Thursday 22nd January 2015 at 7.30pm
Symphony Hall, Birmingham +44 (0)121 345 0600
Ravel: Rapsodie espagnole 15′
Falla: El amor brujo (complete) 40′
Falla: Nights in the Gardens of Spain 24′
Listen on Spotify
Ravel: Boléro 15′ Watch on YouTube
“Something more than festivals and dances has inspired these evocations in sound,” said Manuel de Falla, “for melancholy and mystery also have their part.” In the latest instalment of the CBSO:2020 project, two fiercely poetic scores from 1915 reveal the Spain that musical tourists never see – though in the hands of the great Spanish conductor Josep Pons, Ravel’s Boléro will never have sounded more authentic!
Javier Perianes talks to Christopher Morley, Birmingham Post:
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“An all-Spanish programme from the CBSO this week brings probably the greatest work for piano and orchestra ever to emerge from the Iberian peninsula, Manuel de Falla’s moody and evocative Nights in the Gardens of Spain.
The soloist is the exciting young Spanish pianist Javier Perianes, who tells me this is proving a very “British” period for him, beginning with a tour of his home country with the BBC Symphony Orchestra and conductor Sakari Oramo.
“It has been a real pleasure, and a great honour, to share the stage with the BBC Symphony and Maestro Oramo once again,” he says.” …
Review by David Hart, Birmingham Post:
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… “Manuel de Falla’s El amor brujo (Love, the Magician) was certainly the real deal in this concert, performed in its original chamber ensemble version with a genuine flamenco singer.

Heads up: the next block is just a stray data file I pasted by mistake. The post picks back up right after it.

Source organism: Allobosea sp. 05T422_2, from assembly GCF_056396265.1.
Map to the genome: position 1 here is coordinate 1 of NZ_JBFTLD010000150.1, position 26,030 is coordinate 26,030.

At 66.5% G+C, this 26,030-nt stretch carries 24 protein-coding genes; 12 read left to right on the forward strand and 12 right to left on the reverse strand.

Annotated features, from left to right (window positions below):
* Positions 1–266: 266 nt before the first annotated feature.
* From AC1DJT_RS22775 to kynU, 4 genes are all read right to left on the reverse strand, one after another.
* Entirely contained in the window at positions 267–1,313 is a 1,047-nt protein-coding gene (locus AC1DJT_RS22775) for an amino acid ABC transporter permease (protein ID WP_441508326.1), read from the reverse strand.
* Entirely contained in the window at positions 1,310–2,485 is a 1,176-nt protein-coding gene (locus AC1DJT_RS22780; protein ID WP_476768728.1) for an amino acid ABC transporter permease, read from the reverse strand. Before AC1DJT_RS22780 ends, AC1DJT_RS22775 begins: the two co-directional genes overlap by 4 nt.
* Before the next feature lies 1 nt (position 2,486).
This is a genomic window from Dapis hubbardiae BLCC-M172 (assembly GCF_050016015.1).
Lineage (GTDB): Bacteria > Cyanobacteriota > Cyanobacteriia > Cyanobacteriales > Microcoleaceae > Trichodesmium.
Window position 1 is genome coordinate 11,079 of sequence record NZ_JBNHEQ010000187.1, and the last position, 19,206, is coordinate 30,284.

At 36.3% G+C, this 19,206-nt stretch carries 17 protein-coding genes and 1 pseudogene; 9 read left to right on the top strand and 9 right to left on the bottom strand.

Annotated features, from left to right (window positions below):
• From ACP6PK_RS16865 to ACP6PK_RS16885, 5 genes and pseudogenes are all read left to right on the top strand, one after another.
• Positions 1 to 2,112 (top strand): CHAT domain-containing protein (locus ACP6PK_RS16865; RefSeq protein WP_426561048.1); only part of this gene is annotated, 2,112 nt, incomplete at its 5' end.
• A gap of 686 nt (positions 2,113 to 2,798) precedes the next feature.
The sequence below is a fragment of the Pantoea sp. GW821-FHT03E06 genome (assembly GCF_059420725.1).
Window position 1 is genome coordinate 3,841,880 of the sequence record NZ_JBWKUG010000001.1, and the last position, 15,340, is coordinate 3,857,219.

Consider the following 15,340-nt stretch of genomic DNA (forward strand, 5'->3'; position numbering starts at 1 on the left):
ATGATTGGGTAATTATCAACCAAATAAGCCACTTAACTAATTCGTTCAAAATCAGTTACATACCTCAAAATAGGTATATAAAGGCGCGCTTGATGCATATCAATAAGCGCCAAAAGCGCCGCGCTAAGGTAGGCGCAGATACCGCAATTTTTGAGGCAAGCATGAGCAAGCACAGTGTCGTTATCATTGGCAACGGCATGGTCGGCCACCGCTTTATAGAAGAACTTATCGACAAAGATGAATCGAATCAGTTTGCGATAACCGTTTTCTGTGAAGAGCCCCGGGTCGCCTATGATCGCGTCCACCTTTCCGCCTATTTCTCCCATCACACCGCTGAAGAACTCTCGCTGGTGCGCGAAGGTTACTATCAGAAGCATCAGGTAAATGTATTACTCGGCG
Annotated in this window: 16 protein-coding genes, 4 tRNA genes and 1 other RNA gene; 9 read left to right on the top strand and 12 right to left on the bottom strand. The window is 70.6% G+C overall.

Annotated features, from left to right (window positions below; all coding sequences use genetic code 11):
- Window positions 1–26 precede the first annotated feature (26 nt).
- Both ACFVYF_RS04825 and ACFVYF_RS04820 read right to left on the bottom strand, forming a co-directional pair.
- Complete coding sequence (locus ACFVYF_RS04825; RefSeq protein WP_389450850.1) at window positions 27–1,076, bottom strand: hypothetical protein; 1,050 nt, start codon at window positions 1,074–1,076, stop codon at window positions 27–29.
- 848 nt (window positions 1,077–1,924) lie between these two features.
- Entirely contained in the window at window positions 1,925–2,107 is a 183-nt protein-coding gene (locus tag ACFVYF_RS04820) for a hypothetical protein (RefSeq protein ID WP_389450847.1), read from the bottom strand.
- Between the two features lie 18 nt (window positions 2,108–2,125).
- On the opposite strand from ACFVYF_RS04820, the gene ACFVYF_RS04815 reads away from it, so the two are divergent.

Here, it was the remarkable María Toledo, whose characteristically throaty voice-production and dramatically charged articulation provided such a refreshing change from what we usually hear.
And the direction of Josep Pons, a conductor whose tidy beat encourages rather than dictates what goes on in the ranks, enabled a much reduced CBSO to relish the score’s transparency and its opportunities for individual display, notably in the Pantomime (lovely cello solo from Richard Jenkinson) and Will-o’-the-Wisp numbers.” …
Review by Sam Chipman, ThePublicReviews:
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… “Maurice Ravel’s Rapsodie Espagnole opens the program, a piece showing Ravel’s passion for Spanish music inherited from his mother. A grand scale Orchestra play with great rise and fall under the leadership of conductor Pons, with a very expressive woodwind section adding much to the texture. A suitably poetic atmosphere is created in Prelude a la nuit and the lively Espana is full of life and vigour.
Ravel’s Bolero is a piece recognised in many a British household; largely down to the fact that Torvill and Dean’s gold medal winning performance at the 1984 Sarajevo Winter Olympics included a routine to the piece. Ravel, at the time of writing Bolero could not have known how bigger success the one-theme piece would be, but his clever orchestration gives it fire where the lack of melodic development leaves a gap. It has a rather hypnotic feel and proves a fitting finale to the concert with its rowdy, brash ending.
Many will not be as familiar with Manuel De Falla’s work as with that of Ravel. The Love, the Magician suite originated as a Flamenco ballet, and tells the story of a gypsy girl who is haunted by the memory of her dead lover. The songs are powerfully performed by Maria Toledo, described as ‘the Diana Krall of Flamenco’. Her abrasive tones map that of traditional Flamenco singers and her attack of the text adds to the uniqueness of the performance. A smaller orchestra play magnificently in this piece, creating a more intimate chamber feel.” …